"Euro" Jeff

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One term that littered our little bicycle racing world back in the late 80’s and early 90’s was the term“Euro”.  It was considered a compliment to be referred to as such.  It meant you raced and trained in an old school way, and above all else, it meant that you had the ability to suffer.  It went without saying that the Euro dudes were tough as nails.  

In Europe, that ability to suffer was often a result of trying to escape from a factory job, or a life as a farmer.  And to escape the drudgery of those jobs meant dedication, sacrifice, and suffering, and no one suffered more on the bike than the Belgians.  So if you were growing up in the States and you wanted to make it in cycling, there was one proving ground, Belgium.  And locally the guy that took that script closest to heart was Jeff Rasch.

It always seemed to me that trying to get some advice or feedback from any of the Euro guys was like trying to break into Fort Knox.  These were lessons learned through sacrifice and suffering, and you were going to have to learn them the same way they did, the hard way.  So imagine my surprise when after a team meeting Jeff Rasch approached me and told me that I was going to go to his house on Sunday and he was going to fit me on my bike.  It was an offer that I knew would only come around once, so I wasn’t going to squander it.

Once arriving at Jeff’s house, he wasted no time in telling me that my saddle was a few centimeters too low, and my reach was at least 3cm too short.  Adjustments were made, and advice was offered, much of which I still follow today.  Training programs were drawn up, diet was modified and improved, and ultimately a commitment to bicycle racing was established.  As someone who always felt like he was on the outside looking in, Jeff’s inclusion made me feel like I belonged.  Did he see something special in me that caused him to let his “Euro Guard” down, or was he just getting soft, either way I felt special, and it certainly gave me the inspiration to keep going.

The following weekend I arrived at a race trying to strictly adhere to all the lessons that Jeff had taught me.  It was a pretty cold day, so I made sure that I had my knees covered, just as Jeff had instructed me to.  “If I see you riding without your knees covered and it’s below 65 degrees, I’ll break your kneecaps”, is exactly what I remember him saying.  I recall trying to make sure that Jeff saw me so that he could offer me his approval, but when I rode past him in the parking lot, he hardly cast a glance at me.  He must have been in “Euro Mode”, calm, cool, and collected.  Certainly too cool to let other racers know that he had helped a young punk like me find his way.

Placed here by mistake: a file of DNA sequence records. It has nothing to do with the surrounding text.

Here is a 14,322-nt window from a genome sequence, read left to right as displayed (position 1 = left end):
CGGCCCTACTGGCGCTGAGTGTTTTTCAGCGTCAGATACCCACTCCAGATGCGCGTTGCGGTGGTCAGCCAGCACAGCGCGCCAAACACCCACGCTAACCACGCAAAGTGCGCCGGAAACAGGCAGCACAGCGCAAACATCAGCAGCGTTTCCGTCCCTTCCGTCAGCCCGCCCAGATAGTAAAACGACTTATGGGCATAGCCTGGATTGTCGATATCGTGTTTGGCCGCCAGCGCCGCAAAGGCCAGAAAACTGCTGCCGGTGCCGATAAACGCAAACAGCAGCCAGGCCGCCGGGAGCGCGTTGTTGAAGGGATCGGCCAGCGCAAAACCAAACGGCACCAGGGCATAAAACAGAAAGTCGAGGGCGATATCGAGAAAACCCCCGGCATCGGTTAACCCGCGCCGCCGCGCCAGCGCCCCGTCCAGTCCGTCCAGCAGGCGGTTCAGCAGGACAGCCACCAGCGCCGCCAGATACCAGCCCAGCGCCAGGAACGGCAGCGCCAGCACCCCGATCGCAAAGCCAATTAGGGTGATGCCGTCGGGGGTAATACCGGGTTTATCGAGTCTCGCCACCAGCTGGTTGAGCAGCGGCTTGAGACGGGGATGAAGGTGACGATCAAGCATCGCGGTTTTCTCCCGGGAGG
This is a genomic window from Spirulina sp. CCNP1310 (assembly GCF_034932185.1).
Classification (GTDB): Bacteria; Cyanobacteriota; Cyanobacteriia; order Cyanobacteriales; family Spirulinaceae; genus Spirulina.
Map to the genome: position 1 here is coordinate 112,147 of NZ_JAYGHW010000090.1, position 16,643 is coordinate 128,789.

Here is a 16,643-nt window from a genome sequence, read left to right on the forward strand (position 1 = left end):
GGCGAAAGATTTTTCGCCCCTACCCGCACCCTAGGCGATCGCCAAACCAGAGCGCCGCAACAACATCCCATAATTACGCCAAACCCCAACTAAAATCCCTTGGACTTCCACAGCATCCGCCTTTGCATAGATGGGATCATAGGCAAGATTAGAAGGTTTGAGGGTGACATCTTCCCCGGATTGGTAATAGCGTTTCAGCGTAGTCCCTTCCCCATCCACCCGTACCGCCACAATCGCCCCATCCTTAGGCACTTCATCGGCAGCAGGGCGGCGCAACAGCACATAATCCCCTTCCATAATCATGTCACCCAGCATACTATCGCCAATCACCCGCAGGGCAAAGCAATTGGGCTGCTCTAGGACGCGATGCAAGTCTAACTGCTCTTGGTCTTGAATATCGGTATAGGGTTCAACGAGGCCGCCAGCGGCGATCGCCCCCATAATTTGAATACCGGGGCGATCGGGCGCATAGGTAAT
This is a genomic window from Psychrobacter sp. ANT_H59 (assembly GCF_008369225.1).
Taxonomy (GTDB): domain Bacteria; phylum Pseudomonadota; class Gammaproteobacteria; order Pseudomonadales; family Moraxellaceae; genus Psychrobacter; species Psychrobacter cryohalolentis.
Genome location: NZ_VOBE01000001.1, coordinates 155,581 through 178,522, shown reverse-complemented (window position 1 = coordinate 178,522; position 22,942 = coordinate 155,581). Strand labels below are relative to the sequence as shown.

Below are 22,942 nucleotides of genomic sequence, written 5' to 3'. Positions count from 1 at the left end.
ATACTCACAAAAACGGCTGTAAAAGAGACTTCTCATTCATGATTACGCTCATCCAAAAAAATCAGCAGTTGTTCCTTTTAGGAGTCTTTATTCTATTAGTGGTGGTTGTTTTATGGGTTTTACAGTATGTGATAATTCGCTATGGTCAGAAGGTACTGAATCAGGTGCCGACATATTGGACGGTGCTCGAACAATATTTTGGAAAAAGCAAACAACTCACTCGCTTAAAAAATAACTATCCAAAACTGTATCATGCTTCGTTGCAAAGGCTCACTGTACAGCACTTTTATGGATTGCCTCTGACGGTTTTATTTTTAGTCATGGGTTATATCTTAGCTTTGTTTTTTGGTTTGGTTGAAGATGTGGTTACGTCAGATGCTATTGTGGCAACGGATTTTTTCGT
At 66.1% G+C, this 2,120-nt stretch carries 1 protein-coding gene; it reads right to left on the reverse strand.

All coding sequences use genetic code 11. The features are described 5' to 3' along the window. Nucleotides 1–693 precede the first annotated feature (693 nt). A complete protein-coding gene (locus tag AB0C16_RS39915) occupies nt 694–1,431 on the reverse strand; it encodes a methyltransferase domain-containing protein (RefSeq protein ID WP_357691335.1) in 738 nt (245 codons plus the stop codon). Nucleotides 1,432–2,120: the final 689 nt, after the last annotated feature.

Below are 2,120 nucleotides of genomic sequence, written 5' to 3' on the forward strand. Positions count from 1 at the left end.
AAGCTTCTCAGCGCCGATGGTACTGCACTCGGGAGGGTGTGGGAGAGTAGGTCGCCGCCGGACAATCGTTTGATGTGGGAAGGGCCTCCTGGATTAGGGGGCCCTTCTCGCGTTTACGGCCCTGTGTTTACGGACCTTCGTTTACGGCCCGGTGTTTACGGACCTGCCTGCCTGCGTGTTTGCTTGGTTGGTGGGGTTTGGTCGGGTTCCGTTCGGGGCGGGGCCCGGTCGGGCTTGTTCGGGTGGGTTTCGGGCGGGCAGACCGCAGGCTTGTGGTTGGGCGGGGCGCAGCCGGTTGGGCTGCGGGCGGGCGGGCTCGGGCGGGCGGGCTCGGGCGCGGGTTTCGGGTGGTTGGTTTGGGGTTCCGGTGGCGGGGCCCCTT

As I continued pursuing my racing career, I began to glean information from any source I could find.  Many times this information would be pulled from some European cycling magazine, translated into a cryptic but acceptable format.  As soon as I could confirm that these new methods were valid, I put them into my vault of top-secret training methods.  The last thing that you were going to catch me doing, was handing over these lessons to someone that could then use them to beat me.  I assumed that this was the Euro Way, and that Jeff had simply had a moment of weakness, so many years ago.  Jeff continued to be one of the fastest local guys and continued to make his pilgrimages to Europe every year, always coming back faster, tougher, cooler, and most certainly “more euro”.  Our paths crossed numerous times over the years, and we became racing friends.  But the mystique and the allure of his “euro-ness” was always this intangible vibe that he seemed to have, and none of us could duplicate.  We all certainly tried.

Regardless of how many miles I would ride in a day, or regardless of the poor weather conditions I would subject myself to, I knew that Jeff would have ridden longer, harder, and most certainly in worse weather conditions.  It pushed me to improve, and it inspired me to find my own way.  Being somewhat of an introvert from the beginning, hanging onto these “racing secrets” began to isolate me even more from some of my fellow racers.  It didn’t bother me; I just figured that it just made me more independent, tougher, and certainly more Euro.